do I have to be covered by health insurance when claims are submitted?
March 13, 2013 9:46 AM   Subscribe

If my medical provider submits a claim for treatment that was received while I was insured, but the claim is submitted after my insurance expires, will insurance still pay? (Asking in the US.)

I'm leaving my job this month, and do not plan to continue my health insurance coverage with COBRA. I do not have another job lined up at this time.

This means that my last day of coverage will be March 31st. If I were to see the doctor in the next couple of weeks (when I'm still insured), but the doctor submits the claim after my insurance expires, can I expect to run into problems with my insurance company? I'm insured by Aetna, if it matters.

I am aware that no one here is my lawyer, doctor, or insurer. Thank you very much!
posted by scarylarry to Work & Money (8 answers total)
So long as the date of service is when your coverage was still in effect, there should be no problem with covered services being paid per the plan.
posted by FergieBelle at 9:55 AM on March 13, 2013

I am quite confident the preceding answer is correct--but there are instances where claims may be paid on a "submitted" rather than "received" date. i would simple call Aetna and ask--particularly if the claim might be for more than a simple/uncomplicated office visit.
posted by rmhsinc at 10:01 AM on March 13, 2013

If your coverage is valid, you shouldn't have a problem, key word being "shouldn't". I will say that in my (professional) experience, "experimental" treatments are more likely to be questionned if the patient's insurance expired (like, you see the doc 12/15, they're processing the claim 1/2 after your coverage is over). But a simple office visit should be fine.

--but there are instances where claims may be paid on a "submitted" rather than "received" date. = Really? I've never known that to be true and would be interested to hear when that might happen.
posted by ThePinkSuperhero at 10:03 AM on March 13, 2013

I have a child with special needs. I deal with insurance a lot.

In fact, I am dealing with insurance right now as I am typing this. I am on hold.

As long as the dates of service are from BEFORE the expiration of your insurance, then you are fine. It can take up to 6 weeks for claims to be processed, anyway.

You should be fine.
posted by zizzle at 10:10 AM on March 13, 2013

The Pinksuperhero--you are right--Regulated health insurance policies are on a claim occurred rather than claim made.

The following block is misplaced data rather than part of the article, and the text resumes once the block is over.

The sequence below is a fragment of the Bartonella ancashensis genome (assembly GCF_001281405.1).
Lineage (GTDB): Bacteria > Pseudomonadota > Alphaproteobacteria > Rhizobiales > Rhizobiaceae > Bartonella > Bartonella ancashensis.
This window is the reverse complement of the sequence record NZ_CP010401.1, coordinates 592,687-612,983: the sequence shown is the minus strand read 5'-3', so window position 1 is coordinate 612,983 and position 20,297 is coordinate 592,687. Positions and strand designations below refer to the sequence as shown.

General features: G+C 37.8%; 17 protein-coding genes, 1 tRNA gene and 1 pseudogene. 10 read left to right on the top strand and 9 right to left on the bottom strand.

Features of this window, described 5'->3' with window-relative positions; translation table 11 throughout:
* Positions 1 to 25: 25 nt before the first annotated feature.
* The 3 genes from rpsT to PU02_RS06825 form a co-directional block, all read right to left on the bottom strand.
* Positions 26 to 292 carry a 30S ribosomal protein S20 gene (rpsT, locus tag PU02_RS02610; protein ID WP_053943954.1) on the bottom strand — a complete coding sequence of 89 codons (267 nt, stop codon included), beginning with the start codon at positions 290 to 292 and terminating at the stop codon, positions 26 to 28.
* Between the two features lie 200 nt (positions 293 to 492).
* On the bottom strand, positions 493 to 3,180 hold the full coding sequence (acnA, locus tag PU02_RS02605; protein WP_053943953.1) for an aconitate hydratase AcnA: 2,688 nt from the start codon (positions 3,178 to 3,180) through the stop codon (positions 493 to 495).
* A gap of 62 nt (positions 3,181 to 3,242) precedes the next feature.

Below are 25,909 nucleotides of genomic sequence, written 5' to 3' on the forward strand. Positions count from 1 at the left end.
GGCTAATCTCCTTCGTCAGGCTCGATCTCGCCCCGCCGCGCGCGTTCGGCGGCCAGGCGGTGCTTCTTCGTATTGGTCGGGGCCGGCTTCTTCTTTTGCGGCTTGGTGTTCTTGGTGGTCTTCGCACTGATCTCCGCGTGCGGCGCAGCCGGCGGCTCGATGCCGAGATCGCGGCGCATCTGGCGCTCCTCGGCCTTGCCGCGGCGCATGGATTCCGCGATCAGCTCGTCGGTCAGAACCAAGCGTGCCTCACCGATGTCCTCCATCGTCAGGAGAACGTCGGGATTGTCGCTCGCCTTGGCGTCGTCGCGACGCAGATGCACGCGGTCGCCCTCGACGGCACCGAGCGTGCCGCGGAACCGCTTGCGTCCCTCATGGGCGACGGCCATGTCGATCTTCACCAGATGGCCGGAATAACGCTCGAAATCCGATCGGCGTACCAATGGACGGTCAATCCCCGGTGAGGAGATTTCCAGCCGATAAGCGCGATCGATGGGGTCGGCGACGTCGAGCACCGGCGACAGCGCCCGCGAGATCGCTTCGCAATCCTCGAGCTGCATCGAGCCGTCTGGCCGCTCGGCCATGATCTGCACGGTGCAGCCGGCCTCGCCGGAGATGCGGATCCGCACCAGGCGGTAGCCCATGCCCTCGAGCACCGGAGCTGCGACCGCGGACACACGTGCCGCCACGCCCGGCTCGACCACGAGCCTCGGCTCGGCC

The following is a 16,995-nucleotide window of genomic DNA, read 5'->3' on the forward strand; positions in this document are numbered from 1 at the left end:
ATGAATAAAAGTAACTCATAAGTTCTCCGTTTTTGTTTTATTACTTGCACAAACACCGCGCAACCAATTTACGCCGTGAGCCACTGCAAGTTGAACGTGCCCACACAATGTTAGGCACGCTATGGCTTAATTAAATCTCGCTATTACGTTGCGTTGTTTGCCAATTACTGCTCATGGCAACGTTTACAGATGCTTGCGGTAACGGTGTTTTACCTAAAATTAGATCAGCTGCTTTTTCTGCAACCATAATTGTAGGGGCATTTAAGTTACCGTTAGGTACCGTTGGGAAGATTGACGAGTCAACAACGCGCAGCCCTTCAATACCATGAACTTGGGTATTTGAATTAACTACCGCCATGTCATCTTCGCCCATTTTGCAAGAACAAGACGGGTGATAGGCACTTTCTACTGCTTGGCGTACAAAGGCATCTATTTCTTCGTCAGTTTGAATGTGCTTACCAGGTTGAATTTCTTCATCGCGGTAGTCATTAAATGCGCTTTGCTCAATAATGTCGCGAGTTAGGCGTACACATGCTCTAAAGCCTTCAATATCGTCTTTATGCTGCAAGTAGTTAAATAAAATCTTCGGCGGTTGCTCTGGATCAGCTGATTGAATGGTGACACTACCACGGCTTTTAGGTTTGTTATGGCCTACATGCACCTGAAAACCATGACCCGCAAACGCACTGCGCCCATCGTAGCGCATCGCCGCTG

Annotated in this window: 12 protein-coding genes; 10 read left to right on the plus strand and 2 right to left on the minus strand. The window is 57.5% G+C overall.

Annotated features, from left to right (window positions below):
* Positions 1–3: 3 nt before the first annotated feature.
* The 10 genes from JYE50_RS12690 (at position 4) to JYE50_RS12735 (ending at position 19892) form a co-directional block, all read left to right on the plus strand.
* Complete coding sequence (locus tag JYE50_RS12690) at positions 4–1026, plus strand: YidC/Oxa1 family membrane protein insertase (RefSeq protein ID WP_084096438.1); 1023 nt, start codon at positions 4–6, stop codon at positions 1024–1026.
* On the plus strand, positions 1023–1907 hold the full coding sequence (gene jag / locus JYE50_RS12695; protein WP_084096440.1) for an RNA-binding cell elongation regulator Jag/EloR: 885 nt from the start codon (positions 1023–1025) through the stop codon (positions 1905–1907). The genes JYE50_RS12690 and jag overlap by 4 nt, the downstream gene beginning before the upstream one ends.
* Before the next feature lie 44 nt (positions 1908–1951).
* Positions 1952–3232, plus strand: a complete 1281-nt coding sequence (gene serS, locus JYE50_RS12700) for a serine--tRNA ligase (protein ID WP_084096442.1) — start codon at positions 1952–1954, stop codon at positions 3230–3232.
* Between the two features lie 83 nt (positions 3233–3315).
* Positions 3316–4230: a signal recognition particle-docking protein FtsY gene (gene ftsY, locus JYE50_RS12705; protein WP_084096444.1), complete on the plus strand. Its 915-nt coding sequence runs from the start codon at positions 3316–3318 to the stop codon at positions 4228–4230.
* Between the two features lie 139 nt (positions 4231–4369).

posted by rmhsinc at 10:20 AM on March 13, 2013

I worked for an insurance company. There can be a time limit, but it shouldn't be "must be postmarked by midnight of the last day of coverage." I would call and ask and if I went to a doctor I would let them know my concerns that it would be best to submit this in a timely fashion.
posted by Michele in California at 10:48 AM on March 13, 2013

Sometimes (maybe always) COBRA plans mean you end up with a new claim number. So you may need to provide that new information for future visits. But as others say above, if the service happens while care is valid then it's covered.
posted by phearlez at 10:49 AM on March 13, 2013

scarylarry: I'm leaving my job this month, and do not plan to continue my health insurance coverage with COBRA. I do not have another job lined up at this time.

For what it's worth, going through the motions with COBRA can provide a kind of Health Insurance Safety Net for around 90 days, if you think that might help. Basically, sign up for COBRA on the very last day possible (or near to it). I think you have 45 days. Then do not pay any COBRA premiums. I think you have another 45 days before they consider the payment so late that they terminate the plan. If you call them just before that date, you can tell them to cancel the coverage and to not charge you. They will reverse all the charges and you owe nothing. BUT, if you have a major health event in those 90 days, you can just pay the premiums and now you have health insurance coverage for that period.

NOTE: I am not an expert in this, but I have done it once and it worked out very well for us. Check with appropriate HR/benefits/insurance people and COBRA for exact details and to see if this is still the case in a post-Obamacare world.
posted by Rock Steady at 11:09 AM on March 13, 2013 [1 favorite]

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